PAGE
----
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Nature_and_Environment.114

It's later than you think

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{Nature_and_Environment.114.13}: Jay Hoffman {resist} Tue, 24 Dec 2019 04:37:25 CST (51 lines)

Fifty years ago, an international team of researchers was commissioned
by the Club of Rome to build a computer simulation of exponential
economic and population growth on a finite planet.

In 1971, its findings were first released in Moscow and Rio de
Janeiro, and later published in 1972 under the title The Limits To
Growth. The report concluded:

1.*Given business as usual, i.e., no changes to historical growth
trends, the limits to growth on earth would become evident by 2072,
leading to "sudden and uncontrollable decline in both population and
industrial capacity". This includes the following:

-- Global Industrial output per capita reaches a peak around 2008,
followed by a rapid decline
-- Global Food per capita reaches a peak around 2020, followed by a
rapid decline
-- Global Services per capita reaches a peak around 2020, followed by
a rapid decline
-- Global population reaches a peak in 2030, followed by a rapid
decline

2.*Growth trends existing in 1972 could be altered so that
sustainable ecological and economic stability could be achieved.

3.*The sooner the world's people start striving for the second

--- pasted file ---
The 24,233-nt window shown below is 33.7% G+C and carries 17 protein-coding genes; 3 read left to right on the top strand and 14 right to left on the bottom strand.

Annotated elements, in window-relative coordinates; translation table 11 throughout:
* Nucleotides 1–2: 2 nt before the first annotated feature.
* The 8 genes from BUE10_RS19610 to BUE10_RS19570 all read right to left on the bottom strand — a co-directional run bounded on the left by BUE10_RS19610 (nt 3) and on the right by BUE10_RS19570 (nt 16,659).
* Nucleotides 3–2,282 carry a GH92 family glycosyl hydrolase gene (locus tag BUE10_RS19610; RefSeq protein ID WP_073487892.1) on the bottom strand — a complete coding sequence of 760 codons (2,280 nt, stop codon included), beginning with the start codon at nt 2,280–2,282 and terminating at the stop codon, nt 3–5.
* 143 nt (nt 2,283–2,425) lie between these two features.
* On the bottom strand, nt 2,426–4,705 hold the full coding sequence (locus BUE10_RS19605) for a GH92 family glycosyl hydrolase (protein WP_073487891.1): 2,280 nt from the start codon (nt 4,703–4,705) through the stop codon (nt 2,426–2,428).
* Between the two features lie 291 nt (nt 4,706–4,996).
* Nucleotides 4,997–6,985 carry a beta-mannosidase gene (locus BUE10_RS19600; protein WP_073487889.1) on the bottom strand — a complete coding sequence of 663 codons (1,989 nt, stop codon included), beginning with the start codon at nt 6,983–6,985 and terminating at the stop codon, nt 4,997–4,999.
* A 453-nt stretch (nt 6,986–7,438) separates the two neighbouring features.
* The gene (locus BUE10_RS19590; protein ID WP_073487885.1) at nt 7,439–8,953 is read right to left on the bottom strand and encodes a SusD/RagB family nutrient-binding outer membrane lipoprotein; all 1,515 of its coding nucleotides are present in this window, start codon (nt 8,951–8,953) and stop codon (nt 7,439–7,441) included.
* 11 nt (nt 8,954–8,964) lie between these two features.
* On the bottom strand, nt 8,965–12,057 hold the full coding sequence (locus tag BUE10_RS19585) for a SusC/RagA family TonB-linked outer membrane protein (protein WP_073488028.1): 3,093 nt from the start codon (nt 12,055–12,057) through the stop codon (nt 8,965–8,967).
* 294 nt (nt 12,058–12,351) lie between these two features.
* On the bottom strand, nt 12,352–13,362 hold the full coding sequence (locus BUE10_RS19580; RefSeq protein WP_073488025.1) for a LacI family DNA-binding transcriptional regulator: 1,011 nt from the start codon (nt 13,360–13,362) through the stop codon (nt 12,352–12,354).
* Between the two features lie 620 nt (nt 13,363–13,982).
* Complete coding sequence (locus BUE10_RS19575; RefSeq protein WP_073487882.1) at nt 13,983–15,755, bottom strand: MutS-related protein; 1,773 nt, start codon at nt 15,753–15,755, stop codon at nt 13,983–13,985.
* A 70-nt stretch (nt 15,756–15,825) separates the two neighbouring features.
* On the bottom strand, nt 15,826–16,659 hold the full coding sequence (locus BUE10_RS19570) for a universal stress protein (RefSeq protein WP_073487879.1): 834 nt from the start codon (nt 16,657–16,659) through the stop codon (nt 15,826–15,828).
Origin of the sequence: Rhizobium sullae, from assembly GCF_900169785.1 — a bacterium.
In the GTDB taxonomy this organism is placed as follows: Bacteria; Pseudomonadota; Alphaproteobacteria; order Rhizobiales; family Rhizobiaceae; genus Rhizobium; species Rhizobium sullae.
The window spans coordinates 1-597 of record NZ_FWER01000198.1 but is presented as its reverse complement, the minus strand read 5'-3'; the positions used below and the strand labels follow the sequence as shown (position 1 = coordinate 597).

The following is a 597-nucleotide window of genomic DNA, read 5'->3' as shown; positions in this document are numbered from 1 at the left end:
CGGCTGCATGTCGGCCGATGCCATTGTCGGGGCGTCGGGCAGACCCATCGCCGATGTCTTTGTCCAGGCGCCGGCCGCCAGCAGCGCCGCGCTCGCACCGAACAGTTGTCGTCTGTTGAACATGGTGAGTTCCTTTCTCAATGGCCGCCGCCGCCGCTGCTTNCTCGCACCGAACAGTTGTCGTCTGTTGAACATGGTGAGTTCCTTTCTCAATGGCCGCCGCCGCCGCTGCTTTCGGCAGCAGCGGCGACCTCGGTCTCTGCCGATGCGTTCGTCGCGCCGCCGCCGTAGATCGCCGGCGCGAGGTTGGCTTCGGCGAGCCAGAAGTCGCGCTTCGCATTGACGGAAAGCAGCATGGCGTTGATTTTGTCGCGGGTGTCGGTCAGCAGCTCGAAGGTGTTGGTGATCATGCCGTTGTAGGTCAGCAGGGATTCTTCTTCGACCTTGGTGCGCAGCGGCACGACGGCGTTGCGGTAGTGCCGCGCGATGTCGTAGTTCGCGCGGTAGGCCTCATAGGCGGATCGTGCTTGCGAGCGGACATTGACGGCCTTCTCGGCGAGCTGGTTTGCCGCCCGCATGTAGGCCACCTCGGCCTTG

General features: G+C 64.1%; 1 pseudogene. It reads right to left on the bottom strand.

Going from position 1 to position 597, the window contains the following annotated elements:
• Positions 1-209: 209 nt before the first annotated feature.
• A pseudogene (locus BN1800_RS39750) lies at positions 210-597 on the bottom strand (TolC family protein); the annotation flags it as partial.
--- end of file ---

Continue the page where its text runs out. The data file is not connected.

outcome above, the better the chance of achieving it.

Few reports have generated as much debate, discussion and
disagreement. Though it's hard to argue that its forecasts made back
in the early 1970s have proved eerily accurate over the ensuing
decades.

But most of its warnings have been largely ignored by policymakers
hoping (blindly?) for a rosier future.

Decline is now inevitable.

We’re without any question moving into the remainder of a century
which is going to see, by the end of these decades, a much smaller
population, much lower level of energy and material consumption and so
forth.

Whether we retain equity amongst people and avoid the more violent
forms of conflict remains to be seen. But sustainable development is
no longer an option.

One of the original seventeen researchers involved in The Limits To
Growth study, Dennis Meadows, joins us for the podcast this week.
Fifty years later, what does he foresee ahead?
"https://www.youtube.com/watch?v=hBmjIIWPj3w"

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